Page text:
Security forces shot dead 16 protesters at several demonstrations across Syria on Friday demanding the removal of President Bashar Assad, a main activists' group coordinating protests said.
The deaths included the first protester to be killed in Syria's second city, the commercial hub of Aleppo, the Local Coordination Committees said in a statement.
The group said it had the names of the 16 civilians, among them three killed in Damascus suburbs and eight in Homs, a city of one million people where the presence of tanks and troops has not stopped people from holding big protests demanding political freedom and an end to Assad's autocratic rule.
Syrian human rights campaigner Ammar Qurabi said Central Security personnel had shot dead one demonstrator in Aleppo when they fired at several hundred protesters in Saif al-Dawla, a major street in the city center.
Aleppo, a mostly Sunni city with significant minorities and a rich merchant class with close links to the Alawite ruling hierarchy, had been largely free of protests, except at its university campus and on the outskirts, during the three month uprising.
Syrian forces fired on protesters on Friday as tens of thousands rallied against Assad, defying a crackdown which France and Germany said should be met with tougher international action.
Friday's protests erupted despite a pledge that Assad's tycoon cousin Rami Makhlouf, a symbol to protesters of elite corruption and unaccountability, would renounce his business empire and channel his huge wealth into charity.
Witnesses in the eastern town of Deir al-Zor said two people were shot dead as they tried to rip down posters of Assad and his father, who ruled for 30 years until his death in 2000. State television said gunmen shot dead a member of the security forces in Homs and wounded 20.
Activists said tens of thousands of people protested in the southern province of Daraa where the three-month revolt against Assad's rule began, the Kurdish east, the cities of Homs and Hama north of Damascus, and suburbs of the capital itself.
Friday Muslim prayers have been a platform for the biggest protests leading to the most bloodshed in the uprising, inspired by revolts which overthrew the leaders of Egypt and Tunisia and have challenged autocrats across the Arab world.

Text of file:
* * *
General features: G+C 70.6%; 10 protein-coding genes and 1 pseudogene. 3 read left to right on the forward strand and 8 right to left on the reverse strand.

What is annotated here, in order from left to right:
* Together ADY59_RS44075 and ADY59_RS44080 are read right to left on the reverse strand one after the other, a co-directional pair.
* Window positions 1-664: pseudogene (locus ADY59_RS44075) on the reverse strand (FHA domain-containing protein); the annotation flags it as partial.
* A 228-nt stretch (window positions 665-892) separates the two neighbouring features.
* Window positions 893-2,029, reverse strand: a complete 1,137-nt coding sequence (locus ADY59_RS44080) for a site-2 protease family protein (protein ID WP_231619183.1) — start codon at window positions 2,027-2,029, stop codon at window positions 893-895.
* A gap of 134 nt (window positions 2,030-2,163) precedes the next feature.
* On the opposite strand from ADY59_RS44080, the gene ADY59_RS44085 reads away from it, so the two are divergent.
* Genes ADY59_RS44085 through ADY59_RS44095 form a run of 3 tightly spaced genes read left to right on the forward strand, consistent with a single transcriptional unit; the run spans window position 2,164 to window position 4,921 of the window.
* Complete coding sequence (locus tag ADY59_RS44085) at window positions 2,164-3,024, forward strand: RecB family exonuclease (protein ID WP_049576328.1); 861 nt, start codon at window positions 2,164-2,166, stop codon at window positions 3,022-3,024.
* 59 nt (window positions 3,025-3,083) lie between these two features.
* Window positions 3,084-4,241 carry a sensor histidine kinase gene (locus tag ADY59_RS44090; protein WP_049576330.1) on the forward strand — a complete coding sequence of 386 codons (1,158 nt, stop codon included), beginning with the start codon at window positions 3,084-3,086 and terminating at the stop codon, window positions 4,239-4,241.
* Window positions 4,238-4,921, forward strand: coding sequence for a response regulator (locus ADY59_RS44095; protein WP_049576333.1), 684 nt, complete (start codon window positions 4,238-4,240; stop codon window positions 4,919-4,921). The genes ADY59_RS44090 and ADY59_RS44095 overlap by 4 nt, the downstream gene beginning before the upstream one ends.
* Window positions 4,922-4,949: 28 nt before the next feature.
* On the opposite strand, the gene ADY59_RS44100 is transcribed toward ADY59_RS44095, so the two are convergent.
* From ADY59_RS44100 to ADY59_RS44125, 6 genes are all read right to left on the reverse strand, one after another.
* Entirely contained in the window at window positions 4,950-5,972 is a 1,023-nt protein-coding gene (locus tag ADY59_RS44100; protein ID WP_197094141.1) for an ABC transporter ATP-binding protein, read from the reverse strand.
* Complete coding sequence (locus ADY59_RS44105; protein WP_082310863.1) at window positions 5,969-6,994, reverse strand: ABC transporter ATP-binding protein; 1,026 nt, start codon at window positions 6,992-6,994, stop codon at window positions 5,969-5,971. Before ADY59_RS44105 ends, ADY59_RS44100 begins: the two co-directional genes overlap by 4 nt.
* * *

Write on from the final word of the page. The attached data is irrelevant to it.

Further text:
Residents said two northern towns remained encircled by army units, five days after the military retook the rebellious town of Jisr al-Shughour and sent thousands of refugees streaming across the nearby border into Turkey.
Syrian rights groups say 1,300 civilians and more than 300 soldiers and police have been killed since the protests broke out in March against 41 years of rule by the Assad family, and 10,000 people have been detained.
Assad has responded to the unrest with a mix of military repression and political gestures aimed at addressing protesters' grievances.
On Thursday state media said Makhlouf was quitting business and handing proceeds to charity. Makhlouf controls a string of businesses including Syria's largest mobile phone operator, duty free shops, an oil concession, airline company and hotel and construction concerns, and shares in at least one bank.
He has been subject to U.S. sanctions since 2007 for what Washington calls public corruption, as well as EU sanctions imposed in May, but repeatedly maintained that he was a legitimate businessman whose firms employ thousands of Syrians.
Activists said Makhlouf's step by itself would not curb the momentum of protests. They said Assad, who has only spoken twice in public since the uprising started, was expected to address the country soon and might unveil further measures.
Want to enjoy 'Zen' reading - with no ads and just the article? Subscribe todaySubscribe now